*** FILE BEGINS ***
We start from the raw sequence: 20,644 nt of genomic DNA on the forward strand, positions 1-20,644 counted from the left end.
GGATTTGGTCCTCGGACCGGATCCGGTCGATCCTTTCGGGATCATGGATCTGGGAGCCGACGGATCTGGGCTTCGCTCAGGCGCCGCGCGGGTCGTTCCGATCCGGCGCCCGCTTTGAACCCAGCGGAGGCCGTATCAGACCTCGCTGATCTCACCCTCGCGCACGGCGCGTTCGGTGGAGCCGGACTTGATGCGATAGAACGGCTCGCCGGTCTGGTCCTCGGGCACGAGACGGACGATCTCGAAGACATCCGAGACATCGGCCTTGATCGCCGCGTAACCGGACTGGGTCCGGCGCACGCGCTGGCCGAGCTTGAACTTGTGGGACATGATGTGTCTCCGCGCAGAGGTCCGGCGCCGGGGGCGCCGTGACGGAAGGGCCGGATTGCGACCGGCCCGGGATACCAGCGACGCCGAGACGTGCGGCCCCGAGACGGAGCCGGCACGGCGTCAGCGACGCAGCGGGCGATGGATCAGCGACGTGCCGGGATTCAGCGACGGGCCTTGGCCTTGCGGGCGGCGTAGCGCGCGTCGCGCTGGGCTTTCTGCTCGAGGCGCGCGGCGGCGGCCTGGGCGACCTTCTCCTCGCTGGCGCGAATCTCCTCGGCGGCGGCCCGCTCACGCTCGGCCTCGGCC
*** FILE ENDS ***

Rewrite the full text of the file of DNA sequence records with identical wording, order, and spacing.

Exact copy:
We start from the raw sequence: 20,644 nt of genomic DNA on the forward strand, positions 1-20,644 counted from the left end.
GGATTTGGTCCTCGGACCGGATCCGGTCGATCCTTTCGGGATCATGGATCTGGGAGCCGACGGATCTGGGCTTCGCTCAGGCGCCGCGCGGGTCGTTCCGATCCGGCGCCCGCTTTGAACCCAGCGGAGGCCGTATCAGACCTCGCTGATCTCACCCTCGCGCACGGCGCGTTCGGTGGAGCCGGACTTGATGCGATAGAACGGCTCGCCGGTCTGGTCCTCGGGCACGAGACGGACGATCTCGAAGACATCCGAGACATCGGCCTTGATCGCCGCGTAACCGGACTGGGTCCGGCGCACGCGCTGGCCGAGCTTGAACTTGTGGGACATGATGTGTCTCCGCGCAGAGGTCCGGCGCCGGGGGCGCCGTGACGGAAGGGCCGGATTGCGACCGGCCCGGGATACCAGCGACGCCGAGACGTGCGGCCCCGAGACGGAGCCGGCACGGCGTCAGCGACGCAGCGGGCGATGGATCAGCGACGTGCCGGGATTCAGCGACGGGCCTTGGCCTTGCGGGCGGCGTAGCGCGCGTCGCGCTGGGCTTTCTGCTCGAGGCGCGCGGCGGCGGCCTGGGCGACCTTCTCCTCGCTGGCGCGAATCTCCTCGGCGGCGGCCCGCTCACGCTCGGCCTCGGCC